‘I have plans’. Scrutinising the meaning, production and sustaining of hope in safe sexual practices among young men in Khayelitsha, Cape Town

Diana Gibson & Krishnavelli Nadasen

pages 1-10

Abstract This paper scrutinises hope from an anthropological perspective and in a South African setting. While public, theological and other discourses have attended to hope, anthropologists in South Africa have not done so and the paper aims to highlight it as an area of interest for the social sciences. One exception to the general trend is Crapanzano's (2003) work on hope, which sees it as somewhat passive. By drawing on research among young men in Khayelitsha, the paper argues that they view hope as active and as part of making and realising their plans for the future. In this regard the production and reproduction of hope impacts positively on safe sexual practices.

Subjects: Hope, safe sex, young men, attitude, behaviour, plans


‘Racism and ethnicity’: Reflections on the debatable permanence of terminology

Prof-em Dr R. D. Coertze Research Fellow

pages 11-19

Abstract The concepts of biological and social race currently have debatable value. The first has lost much of its former validity through the increase in our knowledge of the genetic characteristics of humankind. This new knowledge does not support the older classifications. ‘Social race’ is a misnomer because its internal cohesion in no way depends on genetic characteristics. Anthropological terminology in English suffers as a result of the rejection, until recently, of the concept of ethnos/ethnie. Ethnicity is a blanket concept that needs to be refined and could replace the term social race. Such an exercise of finer differentiation is proposed. It is clear that future research will focus on the turbid processes of culture change. Next to using more relevant terminology, we shall have to acknowledge and understand the effects of die factors determining the course of such processes.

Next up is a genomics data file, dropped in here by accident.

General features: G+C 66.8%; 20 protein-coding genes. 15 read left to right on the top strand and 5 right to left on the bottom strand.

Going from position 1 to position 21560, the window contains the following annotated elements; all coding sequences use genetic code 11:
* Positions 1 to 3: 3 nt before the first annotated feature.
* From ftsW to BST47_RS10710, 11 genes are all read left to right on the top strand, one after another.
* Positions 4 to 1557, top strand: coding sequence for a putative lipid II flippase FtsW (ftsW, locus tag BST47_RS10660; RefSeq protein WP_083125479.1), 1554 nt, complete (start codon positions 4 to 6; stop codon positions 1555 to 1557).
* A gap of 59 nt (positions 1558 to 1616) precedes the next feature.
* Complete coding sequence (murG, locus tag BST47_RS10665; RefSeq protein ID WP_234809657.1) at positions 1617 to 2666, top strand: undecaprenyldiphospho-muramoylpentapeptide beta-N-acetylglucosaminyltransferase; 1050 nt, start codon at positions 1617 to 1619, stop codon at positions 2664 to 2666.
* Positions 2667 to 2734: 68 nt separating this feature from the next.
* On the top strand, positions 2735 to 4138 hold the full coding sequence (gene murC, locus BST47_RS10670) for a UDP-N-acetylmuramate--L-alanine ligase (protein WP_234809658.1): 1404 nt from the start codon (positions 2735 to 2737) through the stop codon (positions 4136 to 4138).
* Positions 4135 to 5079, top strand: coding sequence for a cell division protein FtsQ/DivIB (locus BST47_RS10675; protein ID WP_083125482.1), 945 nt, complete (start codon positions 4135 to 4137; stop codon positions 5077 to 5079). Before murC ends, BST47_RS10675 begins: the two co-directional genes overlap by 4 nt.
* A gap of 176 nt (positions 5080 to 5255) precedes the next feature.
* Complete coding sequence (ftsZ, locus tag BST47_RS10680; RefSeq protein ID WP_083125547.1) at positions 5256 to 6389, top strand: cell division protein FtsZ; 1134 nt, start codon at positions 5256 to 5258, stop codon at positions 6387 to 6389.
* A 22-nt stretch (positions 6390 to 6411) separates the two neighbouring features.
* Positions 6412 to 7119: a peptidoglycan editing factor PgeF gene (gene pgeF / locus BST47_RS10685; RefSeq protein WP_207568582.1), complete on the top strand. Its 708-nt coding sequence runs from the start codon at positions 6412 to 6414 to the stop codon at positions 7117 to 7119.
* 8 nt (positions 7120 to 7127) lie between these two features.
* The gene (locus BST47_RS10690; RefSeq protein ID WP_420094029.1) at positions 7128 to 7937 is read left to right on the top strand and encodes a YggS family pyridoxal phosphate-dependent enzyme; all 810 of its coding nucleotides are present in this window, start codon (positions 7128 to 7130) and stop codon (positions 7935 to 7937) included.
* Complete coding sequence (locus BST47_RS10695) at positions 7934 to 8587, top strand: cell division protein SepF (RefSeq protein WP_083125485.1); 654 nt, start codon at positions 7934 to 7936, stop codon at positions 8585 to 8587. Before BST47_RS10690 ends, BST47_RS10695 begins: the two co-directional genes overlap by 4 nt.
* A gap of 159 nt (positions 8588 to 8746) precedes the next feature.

Subjects: biological race, social race, racism, ethnos, ethnie, ethnicity, peoplehood, ethnocentrism, ethnocism, ethnic cleansing, racial cleansing, nation-building, discrimination, affirmative action


Locating community participation in a water supply project—the Galanefhi Water Project (Eritrea)

Solomon Haile Gebremedhin & Francois Theron

pages 20-28

Abstract Water projects, like sustainable development projects in general, often tend to become unsustainable because they are guided by top-down strategies which exclude the input, influence and ownership of projects by their beneficiaries. For attaining sustainable development, the social capital of communities must be harnessed—beneficiaries of development need to be conscientised through a process of establishing self-awareness that their indigenous knowledge can lead to empowering participation and sustainable development. The international call for the participation of project beneficiaries places participation, as a people-centred strategy, within the capacity-building debate—beneficiaries should not only have a stake in projects, they ideally should own it. This ‘new’, even controversial, emphasis on participation calls for a re-assessment of participation as a capacity-building and empowerment strategy. The article evaluates the effect of participation in a water supply project in Eritrea, designating some of the related issues within the participation debate. The aim of the article is not to cover the total rural context of the case study, only the specific relationship between water project implementation and participatory development.